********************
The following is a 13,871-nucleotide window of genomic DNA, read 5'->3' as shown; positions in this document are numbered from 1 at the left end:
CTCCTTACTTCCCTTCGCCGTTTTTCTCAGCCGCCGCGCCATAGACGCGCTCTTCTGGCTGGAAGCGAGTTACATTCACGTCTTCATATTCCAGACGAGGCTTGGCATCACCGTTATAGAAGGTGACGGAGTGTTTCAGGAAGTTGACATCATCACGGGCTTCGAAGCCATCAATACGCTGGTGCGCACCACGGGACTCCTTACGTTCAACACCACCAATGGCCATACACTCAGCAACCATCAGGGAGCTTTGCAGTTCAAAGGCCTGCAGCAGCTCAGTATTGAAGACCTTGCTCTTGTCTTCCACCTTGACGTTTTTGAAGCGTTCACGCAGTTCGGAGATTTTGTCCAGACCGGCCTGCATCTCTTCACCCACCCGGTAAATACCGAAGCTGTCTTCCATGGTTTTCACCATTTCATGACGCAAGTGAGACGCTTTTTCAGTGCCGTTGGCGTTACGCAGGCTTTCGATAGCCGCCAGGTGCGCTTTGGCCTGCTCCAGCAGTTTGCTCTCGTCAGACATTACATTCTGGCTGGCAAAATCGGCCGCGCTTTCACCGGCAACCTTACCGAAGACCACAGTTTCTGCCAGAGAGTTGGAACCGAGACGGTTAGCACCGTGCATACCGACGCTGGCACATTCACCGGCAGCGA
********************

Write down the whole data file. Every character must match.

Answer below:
The following is a 13,871-nucleotide window of genomic DNA, read 5'->3' as shown; positions in this document are numbered from 1 at the left end:
CTCCTTACTTCCCTTCGCCGTTTTTCTCAGCCGCCGCGCCATAGACGCGCTCTTCTGGCTGGAAGCGAGTTACATTCACGTCTTCATATTCCAGACGAGGCTTGGCATCACCGTTATAGAAGGTGACGGAGTGTTTCAGGAAGTTGACATCATCACGGGCTTCGAAGCCATCAATACGCTGGTGCGCACCACGGGACTCCTTACGTTCAACACCACCAATGGCCATACACTCAGCAACCATCAGGGAGCTTTGCAGTTCAAAGGCCTGCAGCAGCTCAGTATTGAAGACCTTGCTCTTGTCTTCCACCTTGACGTTTTTGAAGCGTTCACGCAGTTCGGAGATTTTGTCCAGACCGGCCTGCATCTCTTCACCCACCCGGTAAATACCGAAGCTGTCTTCCATGGTTTTCACCATTTCATGACGCAAGTGAGACGCTTTTTCAGTGCCGTTGGCGTTACGCAGGCTTTCGATAGCCGCCAGGTGCGCTTTGGCCTGCTCCAGCAGTTTGCTCTCGTCAGACATTACATTCTGGCTGGCAAAATCGGCCGCGCTTTCACCGGCAACCTTACCGAAGACCACAGTTTCTGCCAGAGAGTTGGAACCGAGACGGTTAGCACCGTGCATACCGACGCTGGCACATTCACCGGCAGCGA